About the Author: Rabbi Meir Orlian is a faculty member of the Business Halacha Institute, headed by HaRav Chaim Kohn, a noted dayan. To receive BHI’s free newsletter, Business Weekly, send an e-mail to subscribe@businesshalacha.com. For questions regarding business halacha issues, or to bring a BHI lecturer to your business or shul, call the confidential hotline at 877-845-8455 or e-mail ask@businesshalacha.com.


If you don't see your comment after publishing it, refresh the page.

Our comments section is intended for meaningful responses and debates in a civilized manner. We ask that you respect the fact that we are a religious Jewish website and avoid inappropriate language at all cost.

If you promote any foreign religions, gods or messiahs, lies about Israel, anti-Semitism, or advocate violence (except against terrorists), your permission to comment may be revoked.

No Responses to “Half The Truth!”

Comments are closed.

Current Top Story
Bibi conf call
Bibi: ‘Keep or Cheat,’ This Deal Will Give Iran the Bomb
Latest Judaism Stories
Torat-Hakehillah-logo-NEW

By internalizing the Exodus, it is as if we ourselves were redeemed from Egypt.

Neihaus-073115

Each Shabbos we add the tefilla of “Ritzei” to Birchas HaMazon. In it we ask Hashem that on this day of Shabbos He should be pleased with us and save us. What exactly do we want to be saved from? Before we answer this question, let’s talk about this Friday, the 15th of Av. Many […]

Rabbi Lord Jonathan Sacks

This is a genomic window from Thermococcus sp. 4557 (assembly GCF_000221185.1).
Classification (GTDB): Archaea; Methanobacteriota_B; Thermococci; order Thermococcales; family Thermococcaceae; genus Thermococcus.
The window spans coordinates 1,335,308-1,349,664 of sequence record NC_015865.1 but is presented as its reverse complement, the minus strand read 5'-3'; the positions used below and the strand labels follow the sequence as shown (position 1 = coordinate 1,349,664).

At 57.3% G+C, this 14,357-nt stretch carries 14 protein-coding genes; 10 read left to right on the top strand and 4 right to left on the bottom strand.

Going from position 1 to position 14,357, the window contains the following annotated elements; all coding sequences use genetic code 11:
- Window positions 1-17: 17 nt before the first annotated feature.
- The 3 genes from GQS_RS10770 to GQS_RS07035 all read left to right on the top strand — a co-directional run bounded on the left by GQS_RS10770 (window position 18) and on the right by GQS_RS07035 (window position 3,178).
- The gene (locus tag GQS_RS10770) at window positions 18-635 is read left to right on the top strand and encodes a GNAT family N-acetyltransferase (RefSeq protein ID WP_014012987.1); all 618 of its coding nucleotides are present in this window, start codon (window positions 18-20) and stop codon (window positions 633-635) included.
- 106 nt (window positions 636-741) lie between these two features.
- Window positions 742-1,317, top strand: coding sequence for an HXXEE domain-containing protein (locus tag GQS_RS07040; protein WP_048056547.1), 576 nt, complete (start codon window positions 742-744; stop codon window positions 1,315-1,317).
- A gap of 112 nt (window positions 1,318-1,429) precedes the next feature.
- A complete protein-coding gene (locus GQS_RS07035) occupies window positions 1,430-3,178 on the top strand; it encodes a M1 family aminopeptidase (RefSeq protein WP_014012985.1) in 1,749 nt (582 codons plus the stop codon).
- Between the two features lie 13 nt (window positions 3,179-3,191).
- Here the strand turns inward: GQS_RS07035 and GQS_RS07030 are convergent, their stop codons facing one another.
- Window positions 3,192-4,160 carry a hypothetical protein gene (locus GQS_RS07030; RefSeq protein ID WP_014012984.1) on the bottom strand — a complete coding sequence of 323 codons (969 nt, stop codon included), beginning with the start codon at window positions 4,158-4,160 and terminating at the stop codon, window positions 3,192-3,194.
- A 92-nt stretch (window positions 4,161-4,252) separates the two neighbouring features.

Amongst the greatest disagreements in Judaism is the understanding of the 1st of the 10 Commandments

Daf-Yomi-logo

The Day He Heard
‘One May Seek Revocation Of A Confimation’
(Nedarim 69a)

The director picked up the phone to Rabbi Dayan. “One of our counselors lost his check,” he said. “Do we have to issue a new one or is it his loss?”

Six events occurred on Tu B’Av, the 15th of Av, making it a festive day in the Jewish calendar.

Why would Moshe Rabbeinu have thought that the vow that disallowed him to enter Eretz Yisrael was annulled simply because he was allowed to conquer and enter the land of Sichon and Og?

Question: When a stranger approaches a congregant in shul asking for tzedakah, should the congregant verify that the person’s need is genuine? Furthermore, what constitutes tzedakah? Is a donation to a synagogue, yeshiva, or hospital considered tzedakah?

Zvi Kirschner
(Via E-Mail)

Snow in Jerusalem! For many New Englanders like me, snow pulls at our nostalgic heartstrings like nothing else can.

Man has conflicting wishes and desires. Man has forces pulling him in competing directions.

Perhaps the admonition here is that we should not trivialize the events of the past by saying that they are irrelevant to the modern Jew.

One must view the settlement of Israel in a positive light. Thinking otherwise is a grievous sin.

Reaching a stronger understanding of what Moses actually did to prevent him from entering the land

Anti-Zionism, today’s anti-Semitism, has gone viral, tragically supported globally & by many Jews

More Articles from Rabbi Meir Orlian
Business-Halacha-NEW

The director picked up the phone to Rabbi Dayan. “One of our counselors lost his check,” he said. “Do we have to issue a new one or is it his loss?”

Business-Halacha-NEW

The two decided to approach Rabbi Dayan. “What is the halachic status of conquered territory?” asked Shalom.

“Does that mean a person can simply renege after payment was made?” asked Benjy incredulously.

“But I’m already dwelling in the apartment,” said Mr. Gold. “Shouldn’t that count? I’m no worse than a neighbor!”

“Is there a difference between rescuing and other services?” asked Ploni.

“What difference does that make?” replied Shraga. “What counts is the agreement that we made. I said two hundred fifty and you accepted.”

“Is the invoice signed by the students?” asked the principal. “They said they didn’t get the pizza.”

“The answer depends on the terms of the purchase agreement and local customs,” replied Rabbi Dayan.

Printed from: http://www.jewishpress.com/judaism/halacha-hashkafa/half-the-truth/2013/02/21/

Scan this QR code to visit this page online: